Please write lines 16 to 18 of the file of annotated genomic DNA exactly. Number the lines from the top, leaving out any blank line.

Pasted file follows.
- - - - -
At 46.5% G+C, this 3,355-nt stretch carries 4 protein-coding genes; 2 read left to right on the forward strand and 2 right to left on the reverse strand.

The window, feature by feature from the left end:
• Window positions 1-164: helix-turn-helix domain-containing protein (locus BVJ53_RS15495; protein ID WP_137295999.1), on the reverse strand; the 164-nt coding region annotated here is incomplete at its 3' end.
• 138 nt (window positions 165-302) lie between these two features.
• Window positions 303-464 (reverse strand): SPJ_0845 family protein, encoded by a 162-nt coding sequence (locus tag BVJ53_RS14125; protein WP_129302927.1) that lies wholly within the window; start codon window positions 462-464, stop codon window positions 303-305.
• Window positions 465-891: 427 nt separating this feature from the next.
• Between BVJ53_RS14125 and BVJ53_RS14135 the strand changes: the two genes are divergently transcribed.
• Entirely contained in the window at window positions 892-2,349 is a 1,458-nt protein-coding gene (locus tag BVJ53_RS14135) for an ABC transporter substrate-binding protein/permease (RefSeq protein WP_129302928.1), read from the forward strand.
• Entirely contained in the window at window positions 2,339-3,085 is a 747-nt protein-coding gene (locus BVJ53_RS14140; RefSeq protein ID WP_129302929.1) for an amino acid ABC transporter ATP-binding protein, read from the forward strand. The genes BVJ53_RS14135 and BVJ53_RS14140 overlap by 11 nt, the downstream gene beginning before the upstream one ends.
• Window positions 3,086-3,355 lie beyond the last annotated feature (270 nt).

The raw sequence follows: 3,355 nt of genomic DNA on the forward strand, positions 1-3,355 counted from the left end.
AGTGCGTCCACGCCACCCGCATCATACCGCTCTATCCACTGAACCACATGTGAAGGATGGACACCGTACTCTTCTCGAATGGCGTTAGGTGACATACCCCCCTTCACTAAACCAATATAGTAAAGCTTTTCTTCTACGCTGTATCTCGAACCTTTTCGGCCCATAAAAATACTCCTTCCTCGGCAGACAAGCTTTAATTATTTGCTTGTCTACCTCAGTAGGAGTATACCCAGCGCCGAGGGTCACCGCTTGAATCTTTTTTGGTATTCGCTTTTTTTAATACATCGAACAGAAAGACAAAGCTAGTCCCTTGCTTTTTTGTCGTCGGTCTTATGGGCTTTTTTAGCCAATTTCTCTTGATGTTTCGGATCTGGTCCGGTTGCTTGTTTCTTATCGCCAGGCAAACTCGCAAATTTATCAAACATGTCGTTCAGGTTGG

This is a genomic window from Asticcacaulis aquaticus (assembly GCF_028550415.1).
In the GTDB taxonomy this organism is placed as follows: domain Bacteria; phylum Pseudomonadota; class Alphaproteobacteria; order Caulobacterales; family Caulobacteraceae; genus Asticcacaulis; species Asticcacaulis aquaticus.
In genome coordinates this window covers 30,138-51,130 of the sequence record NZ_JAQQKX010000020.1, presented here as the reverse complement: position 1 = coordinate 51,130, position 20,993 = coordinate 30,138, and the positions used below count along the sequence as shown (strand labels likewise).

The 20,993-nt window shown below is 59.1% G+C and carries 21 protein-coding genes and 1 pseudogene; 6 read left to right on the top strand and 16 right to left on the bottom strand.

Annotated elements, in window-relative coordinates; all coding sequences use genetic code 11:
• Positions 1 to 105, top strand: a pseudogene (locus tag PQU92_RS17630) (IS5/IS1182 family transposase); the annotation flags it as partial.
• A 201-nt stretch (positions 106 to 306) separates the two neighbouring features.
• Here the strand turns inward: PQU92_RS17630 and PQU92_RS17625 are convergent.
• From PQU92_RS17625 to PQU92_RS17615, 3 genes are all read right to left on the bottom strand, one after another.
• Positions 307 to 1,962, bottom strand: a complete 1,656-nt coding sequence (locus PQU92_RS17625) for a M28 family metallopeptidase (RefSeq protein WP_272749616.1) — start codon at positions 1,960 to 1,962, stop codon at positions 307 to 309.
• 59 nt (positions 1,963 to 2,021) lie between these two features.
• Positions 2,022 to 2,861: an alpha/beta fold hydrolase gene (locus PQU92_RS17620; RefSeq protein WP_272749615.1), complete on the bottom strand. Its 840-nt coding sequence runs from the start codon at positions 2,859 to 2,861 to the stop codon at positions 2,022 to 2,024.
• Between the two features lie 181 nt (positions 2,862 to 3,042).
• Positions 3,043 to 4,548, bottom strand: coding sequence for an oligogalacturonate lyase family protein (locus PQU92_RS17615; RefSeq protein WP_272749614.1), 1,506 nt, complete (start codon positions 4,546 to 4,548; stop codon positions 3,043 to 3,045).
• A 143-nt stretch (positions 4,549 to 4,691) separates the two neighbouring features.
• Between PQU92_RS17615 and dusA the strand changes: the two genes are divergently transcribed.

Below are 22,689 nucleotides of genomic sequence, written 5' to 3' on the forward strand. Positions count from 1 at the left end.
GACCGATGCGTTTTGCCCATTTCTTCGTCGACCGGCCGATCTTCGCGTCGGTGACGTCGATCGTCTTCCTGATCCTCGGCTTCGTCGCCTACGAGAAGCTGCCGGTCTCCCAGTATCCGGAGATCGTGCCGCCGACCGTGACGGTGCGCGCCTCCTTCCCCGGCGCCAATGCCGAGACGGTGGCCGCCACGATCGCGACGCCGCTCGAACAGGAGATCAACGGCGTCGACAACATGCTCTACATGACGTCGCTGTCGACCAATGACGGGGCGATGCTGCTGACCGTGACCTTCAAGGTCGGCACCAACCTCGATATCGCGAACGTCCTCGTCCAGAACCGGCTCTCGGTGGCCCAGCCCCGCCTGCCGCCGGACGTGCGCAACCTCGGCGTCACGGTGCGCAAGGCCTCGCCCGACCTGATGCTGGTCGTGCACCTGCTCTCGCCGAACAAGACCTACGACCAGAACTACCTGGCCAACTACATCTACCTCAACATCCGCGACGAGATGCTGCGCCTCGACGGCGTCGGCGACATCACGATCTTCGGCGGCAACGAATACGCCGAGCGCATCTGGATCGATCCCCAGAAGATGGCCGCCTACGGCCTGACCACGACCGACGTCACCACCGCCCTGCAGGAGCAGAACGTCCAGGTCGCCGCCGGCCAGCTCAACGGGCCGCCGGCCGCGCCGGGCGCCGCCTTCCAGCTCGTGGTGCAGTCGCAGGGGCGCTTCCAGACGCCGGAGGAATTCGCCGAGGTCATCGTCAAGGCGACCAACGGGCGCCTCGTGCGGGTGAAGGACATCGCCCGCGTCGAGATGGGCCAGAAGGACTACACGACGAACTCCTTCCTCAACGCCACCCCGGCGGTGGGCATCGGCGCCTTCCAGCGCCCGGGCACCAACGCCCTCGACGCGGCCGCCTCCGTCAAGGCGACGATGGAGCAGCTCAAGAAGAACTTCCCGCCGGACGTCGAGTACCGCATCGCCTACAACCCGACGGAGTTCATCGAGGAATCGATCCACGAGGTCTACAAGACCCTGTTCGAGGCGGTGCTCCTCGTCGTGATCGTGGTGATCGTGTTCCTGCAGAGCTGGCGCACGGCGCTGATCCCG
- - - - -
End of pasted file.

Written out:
The 20,993-nt window shown below is 59.1% G+C and carries 21 protein-coding genes and 1 pseudogene; 6 read left to right on the top strand and 16 right to left on the bottom strand.

Annotated elements, in window-relative coordinates; all coding sequences use genetic code 11:
• Positions 1 to 105, top strand: a pseudogene (locus tag PQU92_RS17630) (IS5/IS1182 family transposase); the annotation flags it as partial.